We are now back home in Sydney enjoying the delights of long showers (although not too long due to water restrictions), a flushing toilet and a king size bed. On the other hand the concept that the adventure is over brings pangs of nostalgic sadness each time I think about it and the upcoming novelty of returning to work and the buzz of city life is tempered by knowledge that this novelty will probably soon wear off and the daily feelings of anticipation and excitement for the attractions of the road are now a thing of the past.
Anyway, while all good things come to an end, this does not mean it’s the end of good things – there will always be more, especially if you have the right frame of mind. Sydney is a beautiful city and a great place to live and we are very fortunate to be able to live here and still have enough left over to afford regular holidays in the future.
The final 500km down to Sydney from Coffs Harbour, was punctuated by a stop in Cooranbong which is about 100km short of Sydney then a final night in a caravan park on the northern beaches about 20km from the CBD. We planned the first stop to allow time to give Keddie a final good clean at a nearby car wash facility as it had proved impossible to find a car wash in Sydney that was high enough to fit our caravan. The last night’s stop was to give the caravan a good clean on the inside in a pleasant environment and where we could have the air-conditioner running (rather than trying to do it on the side of the road while it bakes in the sun).
These last two days weren’t exactly a holiday and it seems we didn’t take any photos of us cleaning the van – although in hind-sight we should have done so. However, I did have the excitement of seeing a new species of bird in Cooranbong – a musk lorikeet, bringing the total for the trip to 384. Here is the full list with photos: Bird List.
To wrap up: after 408 days, driving over 46,000km (towing 36000) we have seen some amazing sights and visited some beautiful spots – but the amazing thing is that there are still vast tracts of the country that we did not get to visit. I would say that you need 2 to 3 years to see the whole country at the pace that we were travelling. Some of these areas we had visited on previous trips (like the east coast of Queensland, Cape York and Tasmania) however there are still a few blank areas on the map, so while our next holiday might be overseas (just for the change) it’s good to know that there are still places in this wonderful country left for us to see and we also visited many areas on this trip that we already plan to see again – in a different season to see the change. S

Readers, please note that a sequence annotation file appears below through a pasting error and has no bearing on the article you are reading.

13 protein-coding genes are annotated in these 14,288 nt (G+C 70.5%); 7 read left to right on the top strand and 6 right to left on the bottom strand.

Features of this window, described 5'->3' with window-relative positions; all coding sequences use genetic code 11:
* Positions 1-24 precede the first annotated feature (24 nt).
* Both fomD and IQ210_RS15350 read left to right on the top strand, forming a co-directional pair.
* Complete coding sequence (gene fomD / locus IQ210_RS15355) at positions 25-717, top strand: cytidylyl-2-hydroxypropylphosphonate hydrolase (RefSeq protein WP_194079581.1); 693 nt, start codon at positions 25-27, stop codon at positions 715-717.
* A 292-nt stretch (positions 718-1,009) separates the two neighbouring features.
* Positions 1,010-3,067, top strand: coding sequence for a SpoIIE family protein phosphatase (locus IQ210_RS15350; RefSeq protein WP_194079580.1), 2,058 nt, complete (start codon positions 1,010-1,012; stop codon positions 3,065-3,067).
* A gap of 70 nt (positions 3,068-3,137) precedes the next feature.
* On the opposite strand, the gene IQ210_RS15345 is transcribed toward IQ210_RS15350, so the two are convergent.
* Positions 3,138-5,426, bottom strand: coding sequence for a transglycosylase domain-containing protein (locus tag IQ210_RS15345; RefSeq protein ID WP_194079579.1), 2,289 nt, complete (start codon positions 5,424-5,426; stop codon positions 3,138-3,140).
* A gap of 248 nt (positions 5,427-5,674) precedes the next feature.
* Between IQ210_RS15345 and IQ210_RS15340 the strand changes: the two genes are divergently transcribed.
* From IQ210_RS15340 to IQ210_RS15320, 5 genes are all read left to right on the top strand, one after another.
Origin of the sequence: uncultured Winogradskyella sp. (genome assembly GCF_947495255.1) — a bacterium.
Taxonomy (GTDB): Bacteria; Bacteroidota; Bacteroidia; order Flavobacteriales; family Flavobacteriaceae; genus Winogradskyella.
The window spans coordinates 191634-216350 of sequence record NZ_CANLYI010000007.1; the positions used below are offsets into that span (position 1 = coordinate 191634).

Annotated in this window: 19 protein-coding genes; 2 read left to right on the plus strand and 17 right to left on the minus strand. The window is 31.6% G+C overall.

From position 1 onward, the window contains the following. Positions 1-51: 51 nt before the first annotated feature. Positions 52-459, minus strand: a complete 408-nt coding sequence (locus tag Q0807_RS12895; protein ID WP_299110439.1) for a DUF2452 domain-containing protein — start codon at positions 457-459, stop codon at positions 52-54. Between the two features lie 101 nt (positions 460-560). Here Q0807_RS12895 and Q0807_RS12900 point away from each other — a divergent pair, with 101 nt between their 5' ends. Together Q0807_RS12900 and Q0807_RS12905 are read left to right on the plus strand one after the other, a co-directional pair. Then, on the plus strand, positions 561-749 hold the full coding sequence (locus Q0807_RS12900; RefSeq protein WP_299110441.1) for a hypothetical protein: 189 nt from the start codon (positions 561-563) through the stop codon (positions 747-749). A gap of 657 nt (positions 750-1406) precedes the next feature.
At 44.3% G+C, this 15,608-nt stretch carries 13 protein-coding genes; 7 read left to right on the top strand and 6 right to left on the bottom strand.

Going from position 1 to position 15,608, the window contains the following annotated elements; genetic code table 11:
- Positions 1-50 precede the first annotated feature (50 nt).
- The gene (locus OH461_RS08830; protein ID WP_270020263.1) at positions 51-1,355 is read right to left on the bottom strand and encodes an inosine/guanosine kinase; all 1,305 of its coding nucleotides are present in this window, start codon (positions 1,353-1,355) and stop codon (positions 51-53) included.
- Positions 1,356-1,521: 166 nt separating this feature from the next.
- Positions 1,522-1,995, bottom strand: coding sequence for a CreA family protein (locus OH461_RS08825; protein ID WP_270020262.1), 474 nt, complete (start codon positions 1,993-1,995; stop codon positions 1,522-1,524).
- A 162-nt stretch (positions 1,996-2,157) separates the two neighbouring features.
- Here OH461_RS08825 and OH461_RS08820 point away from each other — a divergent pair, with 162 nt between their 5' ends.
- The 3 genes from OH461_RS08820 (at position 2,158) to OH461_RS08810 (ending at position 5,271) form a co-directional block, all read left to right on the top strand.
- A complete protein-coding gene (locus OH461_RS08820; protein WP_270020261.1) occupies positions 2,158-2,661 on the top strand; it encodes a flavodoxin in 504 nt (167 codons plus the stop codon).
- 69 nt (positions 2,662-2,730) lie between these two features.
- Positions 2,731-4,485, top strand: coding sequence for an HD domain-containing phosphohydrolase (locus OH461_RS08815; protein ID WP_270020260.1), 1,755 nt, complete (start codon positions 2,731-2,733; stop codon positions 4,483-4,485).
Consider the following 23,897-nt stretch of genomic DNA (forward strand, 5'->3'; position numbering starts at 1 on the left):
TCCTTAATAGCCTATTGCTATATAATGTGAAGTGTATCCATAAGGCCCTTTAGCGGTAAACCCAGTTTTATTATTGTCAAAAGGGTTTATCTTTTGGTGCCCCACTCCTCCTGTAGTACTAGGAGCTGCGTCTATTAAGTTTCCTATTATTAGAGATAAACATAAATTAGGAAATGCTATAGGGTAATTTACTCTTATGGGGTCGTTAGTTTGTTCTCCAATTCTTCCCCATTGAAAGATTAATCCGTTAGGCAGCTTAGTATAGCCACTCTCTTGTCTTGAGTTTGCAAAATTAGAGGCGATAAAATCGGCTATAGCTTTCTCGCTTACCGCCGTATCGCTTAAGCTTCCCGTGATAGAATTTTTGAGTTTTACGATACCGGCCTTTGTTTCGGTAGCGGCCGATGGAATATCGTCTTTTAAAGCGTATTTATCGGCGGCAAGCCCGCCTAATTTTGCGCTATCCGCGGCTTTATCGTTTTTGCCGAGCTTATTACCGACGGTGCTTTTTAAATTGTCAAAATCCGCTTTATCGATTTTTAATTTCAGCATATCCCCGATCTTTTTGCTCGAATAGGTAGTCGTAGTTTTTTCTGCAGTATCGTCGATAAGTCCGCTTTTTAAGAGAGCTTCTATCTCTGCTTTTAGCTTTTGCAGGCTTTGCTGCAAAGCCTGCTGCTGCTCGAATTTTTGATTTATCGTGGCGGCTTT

Finally, if anyone else is considering doing a trip like this, we can offer two simple, but valuable words of advice:
“Do it”. S
Anyone who knows me knows I am not a fan of social media, but I wanted to do this blog while we were away, for my Mum. I wanted her to be able to see us wherever we were as I knew I would not have a phone much of the trip, due to our love of remote places. What I didn’t know is how many people would be interested in what we were doing and where we were going and though it has been a lot of work, writing about places we have found interesting has also made the trip more rewarding. I learned a lot about many things out there on the road.
I want to thank the people who we have met along the way and the ones who let us know how much they enjoyed our travels. The people were as interesting often as the places. I also want to thank in particular Glenda, Helen P and Warwick who we felt were on the back seat with us! You made us laugh. I will cry when we sell the caravan as it has been such a lovely home but look forward to our next adventure-whenever that is! But for now it’s back to reality! M